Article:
Tell a superintendent or school system administrator that parent communication needs to be a top priority for their district and no one is likely to walk away from that conversation calling you a genius.
Captain Obvious maybe.
Of course school leaders know it’s important to keep parents in the loop. What they sometimes struggle to realize is that parents are but a small portion of their overall constituency.
Writer and marketing professor Dorie Clark confronts this disconnect in a recent article for Forbes. Where school leaders once focused solely on parents, Clark says changing demographics have forced administrators to reach out to and connect with other members of the community, including taxpayer households that do not have school-aged children.
To reach these people, Clark asserts that schools are increasingly investing in the kinds of modern marketing tactics favored by private-sector companies.
The school-choice movement has accelerated this trend, to be sure. But before you go taking out ads to compete with the charter school across the street, it’s important to understand what a successful marketing campaign looks like in the context of K12 education.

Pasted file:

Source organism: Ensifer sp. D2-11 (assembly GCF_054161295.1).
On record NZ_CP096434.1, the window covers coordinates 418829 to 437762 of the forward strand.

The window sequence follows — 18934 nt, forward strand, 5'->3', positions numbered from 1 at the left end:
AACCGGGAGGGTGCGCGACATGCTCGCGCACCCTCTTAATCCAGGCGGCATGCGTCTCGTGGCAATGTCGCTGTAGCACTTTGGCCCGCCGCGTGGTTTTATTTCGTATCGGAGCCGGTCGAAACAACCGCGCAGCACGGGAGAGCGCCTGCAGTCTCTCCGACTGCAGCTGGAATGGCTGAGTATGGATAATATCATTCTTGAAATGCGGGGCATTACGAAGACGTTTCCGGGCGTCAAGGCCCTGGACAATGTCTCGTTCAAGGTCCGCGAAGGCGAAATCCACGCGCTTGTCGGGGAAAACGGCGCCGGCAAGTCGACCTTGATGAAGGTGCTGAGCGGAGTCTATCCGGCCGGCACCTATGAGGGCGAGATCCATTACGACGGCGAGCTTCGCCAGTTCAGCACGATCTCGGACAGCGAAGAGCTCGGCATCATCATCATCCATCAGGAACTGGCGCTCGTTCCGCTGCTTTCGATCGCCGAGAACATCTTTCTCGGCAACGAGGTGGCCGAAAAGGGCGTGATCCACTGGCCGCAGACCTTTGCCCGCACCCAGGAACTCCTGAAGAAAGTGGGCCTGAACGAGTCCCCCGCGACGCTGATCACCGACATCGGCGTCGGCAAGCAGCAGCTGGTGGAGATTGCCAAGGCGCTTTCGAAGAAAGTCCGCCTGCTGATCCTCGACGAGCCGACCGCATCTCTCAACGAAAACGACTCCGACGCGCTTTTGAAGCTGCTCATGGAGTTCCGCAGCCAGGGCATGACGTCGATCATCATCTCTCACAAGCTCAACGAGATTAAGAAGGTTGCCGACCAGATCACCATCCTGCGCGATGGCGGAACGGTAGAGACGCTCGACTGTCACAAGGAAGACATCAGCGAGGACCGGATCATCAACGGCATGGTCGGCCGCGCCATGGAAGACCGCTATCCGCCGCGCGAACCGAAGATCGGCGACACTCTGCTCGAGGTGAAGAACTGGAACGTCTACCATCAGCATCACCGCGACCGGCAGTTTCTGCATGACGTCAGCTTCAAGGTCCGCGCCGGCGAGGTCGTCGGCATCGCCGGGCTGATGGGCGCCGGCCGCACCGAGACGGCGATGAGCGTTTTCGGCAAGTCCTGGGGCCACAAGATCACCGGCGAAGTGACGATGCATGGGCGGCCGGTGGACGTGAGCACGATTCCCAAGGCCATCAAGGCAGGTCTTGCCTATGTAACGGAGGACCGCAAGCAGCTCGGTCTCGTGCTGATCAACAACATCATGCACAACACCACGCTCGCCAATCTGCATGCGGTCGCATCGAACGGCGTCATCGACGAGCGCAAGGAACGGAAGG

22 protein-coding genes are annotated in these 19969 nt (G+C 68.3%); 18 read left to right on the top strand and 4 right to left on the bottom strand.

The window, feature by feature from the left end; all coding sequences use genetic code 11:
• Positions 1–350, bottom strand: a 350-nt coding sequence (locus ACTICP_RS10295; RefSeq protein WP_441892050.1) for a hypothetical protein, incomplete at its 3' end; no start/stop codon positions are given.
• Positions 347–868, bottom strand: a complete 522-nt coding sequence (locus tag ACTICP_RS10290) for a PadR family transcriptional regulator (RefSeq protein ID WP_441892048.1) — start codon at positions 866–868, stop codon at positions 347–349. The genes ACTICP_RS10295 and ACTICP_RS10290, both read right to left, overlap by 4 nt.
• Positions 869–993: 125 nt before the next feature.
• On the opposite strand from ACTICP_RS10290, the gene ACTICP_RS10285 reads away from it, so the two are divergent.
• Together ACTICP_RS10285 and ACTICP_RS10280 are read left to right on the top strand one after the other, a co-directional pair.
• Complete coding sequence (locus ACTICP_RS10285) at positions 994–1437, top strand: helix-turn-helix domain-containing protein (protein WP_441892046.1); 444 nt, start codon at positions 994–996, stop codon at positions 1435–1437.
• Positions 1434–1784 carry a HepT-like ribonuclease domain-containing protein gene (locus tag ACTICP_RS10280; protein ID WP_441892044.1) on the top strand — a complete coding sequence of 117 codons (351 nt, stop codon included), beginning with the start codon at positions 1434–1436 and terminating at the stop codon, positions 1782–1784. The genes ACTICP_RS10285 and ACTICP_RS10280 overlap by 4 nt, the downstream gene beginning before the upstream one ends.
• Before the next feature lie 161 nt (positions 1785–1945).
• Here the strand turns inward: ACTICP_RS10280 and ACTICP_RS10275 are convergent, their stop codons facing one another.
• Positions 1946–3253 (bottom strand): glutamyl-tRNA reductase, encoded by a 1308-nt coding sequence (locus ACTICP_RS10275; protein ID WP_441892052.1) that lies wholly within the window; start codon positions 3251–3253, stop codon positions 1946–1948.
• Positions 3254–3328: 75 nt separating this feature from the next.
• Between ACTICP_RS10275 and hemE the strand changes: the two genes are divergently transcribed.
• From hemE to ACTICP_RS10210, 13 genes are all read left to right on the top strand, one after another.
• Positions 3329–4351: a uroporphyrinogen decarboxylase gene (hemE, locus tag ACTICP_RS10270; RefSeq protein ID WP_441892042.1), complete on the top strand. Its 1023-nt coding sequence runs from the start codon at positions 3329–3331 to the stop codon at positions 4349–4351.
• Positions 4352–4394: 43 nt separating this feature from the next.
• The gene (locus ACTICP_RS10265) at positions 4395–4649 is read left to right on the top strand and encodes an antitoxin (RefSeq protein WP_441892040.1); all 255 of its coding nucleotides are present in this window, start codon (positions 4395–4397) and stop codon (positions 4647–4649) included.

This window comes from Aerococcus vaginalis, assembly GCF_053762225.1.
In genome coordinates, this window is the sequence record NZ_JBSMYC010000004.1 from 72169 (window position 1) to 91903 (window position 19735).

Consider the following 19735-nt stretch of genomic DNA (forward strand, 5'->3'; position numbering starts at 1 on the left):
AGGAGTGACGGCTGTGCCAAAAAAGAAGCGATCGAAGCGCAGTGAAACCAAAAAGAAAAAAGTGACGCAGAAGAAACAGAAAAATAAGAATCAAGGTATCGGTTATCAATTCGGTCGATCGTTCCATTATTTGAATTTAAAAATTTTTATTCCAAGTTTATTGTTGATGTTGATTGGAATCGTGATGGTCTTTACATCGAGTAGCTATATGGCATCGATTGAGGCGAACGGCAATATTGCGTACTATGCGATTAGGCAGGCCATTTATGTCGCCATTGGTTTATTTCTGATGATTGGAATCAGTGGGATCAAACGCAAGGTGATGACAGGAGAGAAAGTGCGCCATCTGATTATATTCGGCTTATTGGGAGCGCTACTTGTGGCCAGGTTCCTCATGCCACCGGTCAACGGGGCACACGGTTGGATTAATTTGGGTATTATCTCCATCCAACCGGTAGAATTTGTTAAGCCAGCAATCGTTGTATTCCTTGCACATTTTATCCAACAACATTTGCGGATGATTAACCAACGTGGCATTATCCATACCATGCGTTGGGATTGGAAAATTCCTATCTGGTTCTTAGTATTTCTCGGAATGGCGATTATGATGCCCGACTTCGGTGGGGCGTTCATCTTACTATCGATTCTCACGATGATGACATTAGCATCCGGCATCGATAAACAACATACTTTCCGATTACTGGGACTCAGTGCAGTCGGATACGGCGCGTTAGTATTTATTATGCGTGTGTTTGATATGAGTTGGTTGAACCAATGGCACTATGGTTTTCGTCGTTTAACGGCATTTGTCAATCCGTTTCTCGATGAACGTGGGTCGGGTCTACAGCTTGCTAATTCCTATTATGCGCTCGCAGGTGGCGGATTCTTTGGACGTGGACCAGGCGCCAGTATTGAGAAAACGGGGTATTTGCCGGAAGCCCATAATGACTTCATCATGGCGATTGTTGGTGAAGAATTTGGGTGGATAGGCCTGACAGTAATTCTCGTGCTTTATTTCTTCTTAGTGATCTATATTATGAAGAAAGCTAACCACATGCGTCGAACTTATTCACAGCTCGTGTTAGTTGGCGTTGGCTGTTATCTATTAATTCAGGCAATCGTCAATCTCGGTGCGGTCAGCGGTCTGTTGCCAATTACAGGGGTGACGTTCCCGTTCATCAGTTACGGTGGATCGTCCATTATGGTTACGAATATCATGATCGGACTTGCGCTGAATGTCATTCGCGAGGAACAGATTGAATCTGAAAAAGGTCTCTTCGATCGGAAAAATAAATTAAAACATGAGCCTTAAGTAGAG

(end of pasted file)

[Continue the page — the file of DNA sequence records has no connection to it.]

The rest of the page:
Outbound vs. Inbound
School systems have long excelled at the art of outbound communication. From newsletters to traditional advertisements to text-based notifications and emails schools have any number of ways to get their message out. What’s more difficult is finding a way to listen—in an authentic way—to the comments and feedback coming in.
This requires giving parents, community members and other stakeholders a way to connect with district decision makers on important issues. More important, it means leveraging that feedback in the form of data to drive targeted improvements in your school system.
It’s not easy. But school administrators who learn to effectively balance the need for outbound communication with the strategic benefits of inbound communication will find that they connect with more stakeholders in far more productive ways.
Want to ramp up inbound communication at your school or district? That process starts with the ability to have a more effective conversation.